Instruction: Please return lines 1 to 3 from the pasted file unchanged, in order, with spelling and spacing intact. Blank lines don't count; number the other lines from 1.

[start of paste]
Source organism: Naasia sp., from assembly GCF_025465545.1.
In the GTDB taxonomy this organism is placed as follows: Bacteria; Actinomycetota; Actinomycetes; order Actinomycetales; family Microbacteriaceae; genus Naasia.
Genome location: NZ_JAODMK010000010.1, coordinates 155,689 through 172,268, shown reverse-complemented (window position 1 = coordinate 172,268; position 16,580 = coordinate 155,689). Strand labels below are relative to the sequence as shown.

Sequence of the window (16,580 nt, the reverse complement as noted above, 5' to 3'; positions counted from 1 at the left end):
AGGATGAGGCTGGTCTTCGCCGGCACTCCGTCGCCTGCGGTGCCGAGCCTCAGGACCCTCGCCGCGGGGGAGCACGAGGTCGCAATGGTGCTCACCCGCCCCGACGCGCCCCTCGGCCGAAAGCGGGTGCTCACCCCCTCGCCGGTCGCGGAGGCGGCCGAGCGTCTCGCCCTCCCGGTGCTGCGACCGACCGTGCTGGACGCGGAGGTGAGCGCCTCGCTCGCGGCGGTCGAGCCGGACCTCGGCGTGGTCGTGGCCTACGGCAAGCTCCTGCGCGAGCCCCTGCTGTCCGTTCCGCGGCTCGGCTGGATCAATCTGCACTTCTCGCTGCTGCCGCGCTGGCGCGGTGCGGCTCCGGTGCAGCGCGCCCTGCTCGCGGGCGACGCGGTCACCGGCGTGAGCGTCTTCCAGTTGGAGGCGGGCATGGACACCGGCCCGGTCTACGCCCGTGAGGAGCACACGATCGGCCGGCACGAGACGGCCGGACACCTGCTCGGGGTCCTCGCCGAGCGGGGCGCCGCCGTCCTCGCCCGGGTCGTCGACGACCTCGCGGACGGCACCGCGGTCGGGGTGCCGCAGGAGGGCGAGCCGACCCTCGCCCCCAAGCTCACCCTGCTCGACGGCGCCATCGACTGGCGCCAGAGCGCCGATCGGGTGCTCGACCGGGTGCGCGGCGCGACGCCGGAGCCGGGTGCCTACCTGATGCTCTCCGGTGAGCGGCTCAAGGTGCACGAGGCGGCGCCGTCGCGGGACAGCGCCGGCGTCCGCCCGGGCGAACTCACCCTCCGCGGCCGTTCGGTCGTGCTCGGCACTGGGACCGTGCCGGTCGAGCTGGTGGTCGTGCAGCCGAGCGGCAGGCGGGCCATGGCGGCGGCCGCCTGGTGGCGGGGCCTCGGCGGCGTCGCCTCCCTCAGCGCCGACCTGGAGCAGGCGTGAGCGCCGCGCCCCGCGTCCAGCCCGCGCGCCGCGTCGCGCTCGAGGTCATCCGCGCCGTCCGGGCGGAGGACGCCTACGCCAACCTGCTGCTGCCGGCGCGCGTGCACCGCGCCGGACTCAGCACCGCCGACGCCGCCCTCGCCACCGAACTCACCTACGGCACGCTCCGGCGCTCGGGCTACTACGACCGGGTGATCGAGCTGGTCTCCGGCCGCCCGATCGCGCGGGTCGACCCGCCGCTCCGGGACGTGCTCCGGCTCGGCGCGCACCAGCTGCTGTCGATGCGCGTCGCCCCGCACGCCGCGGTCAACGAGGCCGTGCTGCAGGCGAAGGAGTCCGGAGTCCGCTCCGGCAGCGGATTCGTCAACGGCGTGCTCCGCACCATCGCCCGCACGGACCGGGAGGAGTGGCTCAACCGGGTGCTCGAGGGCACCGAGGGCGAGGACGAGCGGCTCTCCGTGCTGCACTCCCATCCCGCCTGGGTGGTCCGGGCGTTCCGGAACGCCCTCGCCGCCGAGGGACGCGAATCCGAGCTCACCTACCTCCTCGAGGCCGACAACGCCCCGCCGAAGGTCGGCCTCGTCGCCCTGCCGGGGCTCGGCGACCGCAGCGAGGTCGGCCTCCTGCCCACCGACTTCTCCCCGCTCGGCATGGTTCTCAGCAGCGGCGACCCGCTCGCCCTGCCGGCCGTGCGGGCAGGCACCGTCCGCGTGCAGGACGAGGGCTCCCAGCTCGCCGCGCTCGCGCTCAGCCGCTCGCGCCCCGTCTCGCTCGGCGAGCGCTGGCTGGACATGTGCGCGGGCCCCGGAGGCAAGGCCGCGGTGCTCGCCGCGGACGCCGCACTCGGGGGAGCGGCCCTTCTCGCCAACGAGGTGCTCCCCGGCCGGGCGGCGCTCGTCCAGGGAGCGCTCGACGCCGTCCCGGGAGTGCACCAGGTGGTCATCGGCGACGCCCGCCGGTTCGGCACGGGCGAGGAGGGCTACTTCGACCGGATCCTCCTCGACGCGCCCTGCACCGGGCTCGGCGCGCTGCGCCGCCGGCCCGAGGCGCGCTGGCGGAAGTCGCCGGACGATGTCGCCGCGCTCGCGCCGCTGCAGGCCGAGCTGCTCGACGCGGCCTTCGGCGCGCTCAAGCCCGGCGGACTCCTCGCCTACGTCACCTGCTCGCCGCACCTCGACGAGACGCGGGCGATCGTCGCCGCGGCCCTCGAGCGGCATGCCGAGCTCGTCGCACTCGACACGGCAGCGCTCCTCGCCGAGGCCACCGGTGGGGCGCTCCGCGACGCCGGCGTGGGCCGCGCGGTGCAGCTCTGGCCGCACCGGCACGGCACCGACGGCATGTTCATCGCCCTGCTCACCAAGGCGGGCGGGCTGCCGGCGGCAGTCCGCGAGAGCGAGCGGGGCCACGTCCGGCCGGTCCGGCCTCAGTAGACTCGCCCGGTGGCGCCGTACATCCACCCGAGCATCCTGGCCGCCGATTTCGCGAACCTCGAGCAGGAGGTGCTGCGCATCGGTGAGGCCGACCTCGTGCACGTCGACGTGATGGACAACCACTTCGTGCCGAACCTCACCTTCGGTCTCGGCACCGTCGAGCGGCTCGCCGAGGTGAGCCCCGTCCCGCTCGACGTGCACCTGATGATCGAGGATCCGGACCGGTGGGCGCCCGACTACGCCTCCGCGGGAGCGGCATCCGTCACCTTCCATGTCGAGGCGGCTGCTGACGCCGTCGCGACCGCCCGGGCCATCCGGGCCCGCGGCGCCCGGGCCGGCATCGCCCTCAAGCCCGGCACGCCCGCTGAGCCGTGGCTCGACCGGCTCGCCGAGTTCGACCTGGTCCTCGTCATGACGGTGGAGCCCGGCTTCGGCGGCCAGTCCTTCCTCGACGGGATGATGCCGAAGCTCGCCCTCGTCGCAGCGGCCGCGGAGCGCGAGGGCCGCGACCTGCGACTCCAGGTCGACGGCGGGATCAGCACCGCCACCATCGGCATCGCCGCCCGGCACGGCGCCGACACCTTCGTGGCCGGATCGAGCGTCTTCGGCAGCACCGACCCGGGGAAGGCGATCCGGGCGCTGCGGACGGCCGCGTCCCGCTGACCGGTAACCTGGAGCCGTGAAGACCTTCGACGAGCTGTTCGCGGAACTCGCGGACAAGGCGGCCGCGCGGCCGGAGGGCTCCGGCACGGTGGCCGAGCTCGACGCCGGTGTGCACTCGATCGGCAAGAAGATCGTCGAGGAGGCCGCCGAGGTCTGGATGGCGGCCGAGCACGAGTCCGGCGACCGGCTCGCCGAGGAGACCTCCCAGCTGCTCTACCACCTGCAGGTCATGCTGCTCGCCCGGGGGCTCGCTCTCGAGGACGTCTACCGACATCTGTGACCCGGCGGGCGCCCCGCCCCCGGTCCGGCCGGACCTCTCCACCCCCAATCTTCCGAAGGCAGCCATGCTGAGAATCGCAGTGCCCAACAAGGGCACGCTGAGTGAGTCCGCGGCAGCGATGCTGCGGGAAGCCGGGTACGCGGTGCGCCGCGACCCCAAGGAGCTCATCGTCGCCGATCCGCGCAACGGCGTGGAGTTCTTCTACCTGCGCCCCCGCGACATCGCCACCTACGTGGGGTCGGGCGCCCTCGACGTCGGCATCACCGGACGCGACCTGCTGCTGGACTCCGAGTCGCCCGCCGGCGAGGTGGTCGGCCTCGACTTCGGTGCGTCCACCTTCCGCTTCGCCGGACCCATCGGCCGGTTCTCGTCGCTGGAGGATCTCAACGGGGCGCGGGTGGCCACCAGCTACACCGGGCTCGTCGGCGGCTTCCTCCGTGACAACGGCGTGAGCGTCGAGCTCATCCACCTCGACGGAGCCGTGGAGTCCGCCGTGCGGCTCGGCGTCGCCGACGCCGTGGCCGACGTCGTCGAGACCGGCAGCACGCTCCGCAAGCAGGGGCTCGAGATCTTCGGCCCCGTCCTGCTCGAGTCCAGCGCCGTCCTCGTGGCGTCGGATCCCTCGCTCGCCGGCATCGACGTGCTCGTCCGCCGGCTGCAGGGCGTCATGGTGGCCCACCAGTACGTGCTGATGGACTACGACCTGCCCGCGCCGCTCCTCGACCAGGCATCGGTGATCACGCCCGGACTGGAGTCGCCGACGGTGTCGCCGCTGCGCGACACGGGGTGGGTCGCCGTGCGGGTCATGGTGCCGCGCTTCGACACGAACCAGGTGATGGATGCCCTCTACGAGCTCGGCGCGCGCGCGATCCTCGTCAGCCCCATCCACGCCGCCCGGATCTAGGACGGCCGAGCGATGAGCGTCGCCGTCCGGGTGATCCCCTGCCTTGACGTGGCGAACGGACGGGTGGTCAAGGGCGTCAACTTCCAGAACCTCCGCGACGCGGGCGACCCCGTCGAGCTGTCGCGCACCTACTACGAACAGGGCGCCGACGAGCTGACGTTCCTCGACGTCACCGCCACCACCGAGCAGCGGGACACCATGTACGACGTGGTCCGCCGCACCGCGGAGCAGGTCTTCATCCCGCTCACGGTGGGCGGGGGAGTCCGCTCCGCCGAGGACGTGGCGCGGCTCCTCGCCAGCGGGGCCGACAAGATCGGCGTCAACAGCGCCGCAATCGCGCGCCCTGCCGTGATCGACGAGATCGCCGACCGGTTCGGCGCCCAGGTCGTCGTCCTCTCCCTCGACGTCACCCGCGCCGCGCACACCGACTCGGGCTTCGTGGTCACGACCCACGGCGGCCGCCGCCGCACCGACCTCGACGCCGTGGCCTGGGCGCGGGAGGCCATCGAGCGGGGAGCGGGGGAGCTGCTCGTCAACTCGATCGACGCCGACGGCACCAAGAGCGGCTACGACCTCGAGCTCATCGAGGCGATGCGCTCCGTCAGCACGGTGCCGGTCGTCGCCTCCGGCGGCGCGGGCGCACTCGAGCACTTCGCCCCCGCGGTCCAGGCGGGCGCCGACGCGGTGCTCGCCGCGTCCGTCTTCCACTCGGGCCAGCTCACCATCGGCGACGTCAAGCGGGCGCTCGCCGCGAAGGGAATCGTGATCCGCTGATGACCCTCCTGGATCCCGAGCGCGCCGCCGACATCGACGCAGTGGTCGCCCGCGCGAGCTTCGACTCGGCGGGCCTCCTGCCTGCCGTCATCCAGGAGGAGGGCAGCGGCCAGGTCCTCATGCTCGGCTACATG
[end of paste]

Source organism: Naasia sp., from assembly GCF_025465545.1.
In the GTDB taxonomy this organism is placed as follows: Bacteria; Actinomycetota; Actinomycetes; order Actinomycetales; family Microbacteriaceae; genus Naasia.
Genome location: NZ_JAODMK010000010.1, coordinates 155,689 through 172,268, shown reverse-complemented (window position 1 = coordinate 172,268; position 16,580 = coordinate 155,689). Strand labels below are relative to the sequence as shown.